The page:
For a while there (at least in the presidential race), the House of Ras looked like they had finally joined the mainstream. Gone were the days of results that were predictably several points to the good for Republican candidates. In the early part of this year, their numbers were right in line with the rest of the pollster world in key presidential states, and even marginally more optimistic for team Obama in a couple of cases.
With Mitt Romney now cemented as the Republican nominee, however, it is looking like the House is reverting to midseason form.
The numbers, to demonstrate:
GOP (PRESIDENTIAL) PRIMARY POLLING:
NATIONAL (YouGov): Romney 36, Santorum 18, Paul 15, Gingrich 10PRESIDENTIAL GENERAL ELECTION TRIAL HEATS:
NATIONAL (Rasmussen Tracking): Romney d. Obama (48-44)DOWNBALLOT POLLING:
NATIONAL (YouGov): Obama d. Romney (46-43); Obama d. Santorum (47-41)
NORTH CAROLINA (Rasmussen): Romney d. Obama (46-44)
PA-04—D (Polk-Lepson Research): Ken Lee 9, Henry Perkinson 7
PA-04—R (Polk-Lepson Research): Chris Reilly 18, Scott Perry 13, Sean Summers 5, Mark Swomley 3, Kevin Downs 2, Eric Martin 2, Ted Waga 1
UT-04 (Mason Dixon for the Salt Lake Tribune): Rep. Jim Matheson (D) 46, Carl Wimmer (R) 45; Matheson 45, Mia Love (R) 42; Matheson 47, Stephen Sandstrom (R) 41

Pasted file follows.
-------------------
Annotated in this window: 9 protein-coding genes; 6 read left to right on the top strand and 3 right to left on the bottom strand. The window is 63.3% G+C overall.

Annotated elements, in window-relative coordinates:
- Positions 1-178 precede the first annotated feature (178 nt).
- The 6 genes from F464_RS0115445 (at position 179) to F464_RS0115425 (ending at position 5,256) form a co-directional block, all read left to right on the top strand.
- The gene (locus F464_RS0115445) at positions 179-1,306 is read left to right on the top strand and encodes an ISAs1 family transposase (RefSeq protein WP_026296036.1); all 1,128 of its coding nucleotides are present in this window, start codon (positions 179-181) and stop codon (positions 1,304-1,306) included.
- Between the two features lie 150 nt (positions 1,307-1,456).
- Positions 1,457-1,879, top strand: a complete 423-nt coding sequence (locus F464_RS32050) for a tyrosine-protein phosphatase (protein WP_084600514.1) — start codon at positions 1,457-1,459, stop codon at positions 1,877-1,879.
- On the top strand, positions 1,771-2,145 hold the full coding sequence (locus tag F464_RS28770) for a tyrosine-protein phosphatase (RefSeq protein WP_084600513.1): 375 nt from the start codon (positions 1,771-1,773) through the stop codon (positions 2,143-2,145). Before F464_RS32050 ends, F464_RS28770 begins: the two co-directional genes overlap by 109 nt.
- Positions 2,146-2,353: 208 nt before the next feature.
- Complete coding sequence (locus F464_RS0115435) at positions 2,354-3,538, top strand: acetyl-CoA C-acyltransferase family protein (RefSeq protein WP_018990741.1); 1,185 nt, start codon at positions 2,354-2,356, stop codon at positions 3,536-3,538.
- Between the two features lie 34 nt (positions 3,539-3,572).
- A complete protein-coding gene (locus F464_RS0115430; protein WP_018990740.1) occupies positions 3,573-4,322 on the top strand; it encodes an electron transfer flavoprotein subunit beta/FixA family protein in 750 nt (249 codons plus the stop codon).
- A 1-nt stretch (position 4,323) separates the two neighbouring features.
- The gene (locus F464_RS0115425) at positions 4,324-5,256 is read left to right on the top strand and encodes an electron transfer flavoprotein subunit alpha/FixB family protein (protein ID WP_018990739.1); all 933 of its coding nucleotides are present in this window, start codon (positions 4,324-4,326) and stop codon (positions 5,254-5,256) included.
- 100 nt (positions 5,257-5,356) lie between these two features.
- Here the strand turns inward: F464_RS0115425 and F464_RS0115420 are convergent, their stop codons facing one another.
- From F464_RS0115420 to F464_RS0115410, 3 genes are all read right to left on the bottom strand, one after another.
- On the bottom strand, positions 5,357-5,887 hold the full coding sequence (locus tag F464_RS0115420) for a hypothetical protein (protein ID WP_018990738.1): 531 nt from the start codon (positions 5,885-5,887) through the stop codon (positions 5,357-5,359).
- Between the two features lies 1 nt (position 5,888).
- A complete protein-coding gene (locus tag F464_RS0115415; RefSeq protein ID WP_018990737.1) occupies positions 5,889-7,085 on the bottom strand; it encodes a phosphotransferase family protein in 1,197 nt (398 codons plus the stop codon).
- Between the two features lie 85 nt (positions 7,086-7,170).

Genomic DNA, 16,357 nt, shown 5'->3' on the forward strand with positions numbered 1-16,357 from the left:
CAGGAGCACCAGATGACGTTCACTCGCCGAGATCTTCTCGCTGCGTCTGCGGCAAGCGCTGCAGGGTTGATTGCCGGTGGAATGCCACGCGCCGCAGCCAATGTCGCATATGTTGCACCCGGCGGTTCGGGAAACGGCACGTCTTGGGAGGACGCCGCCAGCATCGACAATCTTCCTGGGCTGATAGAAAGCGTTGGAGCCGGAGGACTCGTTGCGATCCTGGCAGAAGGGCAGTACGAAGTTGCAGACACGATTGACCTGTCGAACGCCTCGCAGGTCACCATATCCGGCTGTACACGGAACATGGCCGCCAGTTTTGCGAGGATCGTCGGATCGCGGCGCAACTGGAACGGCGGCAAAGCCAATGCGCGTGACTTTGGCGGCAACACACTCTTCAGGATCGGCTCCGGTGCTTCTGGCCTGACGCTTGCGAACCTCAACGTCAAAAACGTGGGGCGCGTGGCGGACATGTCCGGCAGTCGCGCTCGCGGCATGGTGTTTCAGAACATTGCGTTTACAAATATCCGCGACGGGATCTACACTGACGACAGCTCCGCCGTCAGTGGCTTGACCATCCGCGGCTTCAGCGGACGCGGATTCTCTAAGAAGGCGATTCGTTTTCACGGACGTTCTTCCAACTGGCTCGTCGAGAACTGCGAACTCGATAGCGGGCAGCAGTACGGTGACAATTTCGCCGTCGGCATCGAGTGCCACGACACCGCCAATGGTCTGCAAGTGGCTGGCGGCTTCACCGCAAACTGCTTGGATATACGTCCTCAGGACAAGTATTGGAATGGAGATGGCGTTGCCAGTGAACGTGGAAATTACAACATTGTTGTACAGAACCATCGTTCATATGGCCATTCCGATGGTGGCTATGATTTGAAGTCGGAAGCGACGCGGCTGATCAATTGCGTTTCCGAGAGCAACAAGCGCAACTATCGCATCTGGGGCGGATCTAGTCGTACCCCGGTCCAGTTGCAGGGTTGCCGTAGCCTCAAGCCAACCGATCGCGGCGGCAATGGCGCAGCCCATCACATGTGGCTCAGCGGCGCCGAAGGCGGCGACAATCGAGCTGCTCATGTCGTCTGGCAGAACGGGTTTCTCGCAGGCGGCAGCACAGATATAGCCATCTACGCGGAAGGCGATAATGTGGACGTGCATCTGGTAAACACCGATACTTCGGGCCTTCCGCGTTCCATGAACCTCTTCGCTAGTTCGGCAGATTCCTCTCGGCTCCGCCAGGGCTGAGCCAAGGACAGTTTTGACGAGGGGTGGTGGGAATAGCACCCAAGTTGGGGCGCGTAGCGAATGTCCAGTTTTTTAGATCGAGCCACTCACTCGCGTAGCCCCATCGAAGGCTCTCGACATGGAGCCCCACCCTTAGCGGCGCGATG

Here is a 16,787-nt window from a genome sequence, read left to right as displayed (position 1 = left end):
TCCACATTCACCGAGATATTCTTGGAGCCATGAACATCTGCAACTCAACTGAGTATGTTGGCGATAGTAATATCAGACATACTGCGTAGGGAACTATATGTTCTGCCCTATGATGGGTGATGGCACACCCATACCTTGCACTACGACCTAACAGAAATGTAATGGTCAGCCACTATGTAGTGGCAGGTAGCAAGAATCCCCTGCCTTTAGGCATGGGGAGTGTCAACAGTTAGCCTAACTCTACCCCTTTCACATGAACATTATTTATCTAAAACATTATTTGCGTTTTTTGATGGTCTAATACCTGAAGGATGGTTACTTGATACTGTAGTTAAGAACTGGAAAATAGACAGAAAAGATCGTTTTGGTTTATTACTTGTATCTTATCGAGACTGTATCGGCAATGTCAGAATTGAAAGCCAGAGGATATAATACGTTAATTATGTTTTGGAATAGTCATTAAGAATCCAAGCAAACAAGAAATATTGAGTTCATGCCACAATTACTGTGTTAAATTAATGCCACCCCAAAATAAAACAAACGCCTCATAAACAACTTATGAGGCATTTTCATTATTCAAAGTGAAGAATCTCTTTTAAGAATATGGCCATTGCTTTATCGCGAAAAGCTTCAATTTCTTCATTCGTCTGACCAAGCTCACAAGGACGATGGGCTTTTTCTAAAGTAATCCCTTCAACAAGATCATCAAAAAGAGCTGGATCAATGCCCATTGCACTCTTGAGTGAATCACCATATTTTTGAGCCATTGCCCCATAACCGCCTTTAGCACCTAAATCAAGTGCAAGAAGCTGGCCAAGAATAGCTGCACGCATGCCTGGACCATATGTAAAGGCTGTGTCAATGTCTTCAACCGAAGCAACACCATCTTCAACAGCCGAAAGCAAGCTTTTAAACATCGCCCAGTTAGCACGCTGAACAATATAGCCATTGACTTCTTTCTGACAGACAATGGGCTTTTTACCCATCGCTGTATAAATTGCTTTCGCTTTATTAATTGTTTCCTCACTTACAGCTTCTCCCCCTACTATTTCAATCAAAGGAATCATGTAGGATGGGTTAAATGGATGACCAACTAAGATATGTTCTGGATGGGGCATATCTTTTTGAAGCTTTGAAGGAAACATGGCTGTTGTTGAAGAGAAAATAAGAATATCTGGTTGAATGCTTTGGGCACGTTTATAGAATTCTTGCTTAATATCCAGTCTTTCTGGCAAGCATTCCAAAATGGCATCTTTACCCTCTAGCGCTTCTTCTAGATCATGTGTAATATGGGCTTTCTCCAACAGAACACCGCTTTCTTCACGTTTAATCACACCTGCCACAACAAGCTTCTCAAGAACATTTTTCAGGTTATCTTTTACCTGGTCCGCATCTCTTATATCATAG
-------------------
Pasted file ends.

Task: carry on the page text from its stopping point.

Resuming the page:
UT-04—R (Mason Dixon for the Salt Lake Tribune): Carl Wimmer 35, Mia Love 23, Stephen Sandstrom 14
A few thoughts, as always, just past the jump...
- Within days of Romney effectively securing the nomination, Rasmussen sees a pretty decent bounce for the Republican. That sentence, without a doubt, was the catalyst for smirks on the faces of roughly half of the people reading this Wrap right now. They also finish up their treatment of North Carolina, and I see a trend developing. A bit earlier in the cycle (as in, a few weeks ago), their presidential numbers were right in the range where other pollsters were registering numbers, but their downballot numbers seemed tilted considerably rightward. For the second poll in a row (MA-Sen, followed by NC-Gov), their downballot numbers seemed reasonable, but their presidential numbers were a bit more GOP-friendly. This North Carolina result (Romney +2) isn't as comically tilted as Massachusetts (Obama +11) was earlier this week, though.
- If I were the DCCC, I'd be very nervous about that Mason Dixon poll out of Utah. Matheson's district is actually incrementally more amenable to the Democrats than his previous home district (the old UT-02). But he only represented about a third of his current district, meaning that he has to introduce himself to the majority of his new constituents. Matheson's saving grace—he has an enormous resource advantage over all three leading GOP contenders.
- This is just a guess, but the all-internet YouGov poll might go down in Polling Wrap history as the final poll of the cycle to bother polling the Republican presidential primary. Others have said this before, but it bears repeating, I think: it cannot be seen as a show of strength that the candidate that has had the nomination on virtual lockdown for about a month still cannot poll any better than Romney did at the close of this primary. 36 percent? Pretty weak.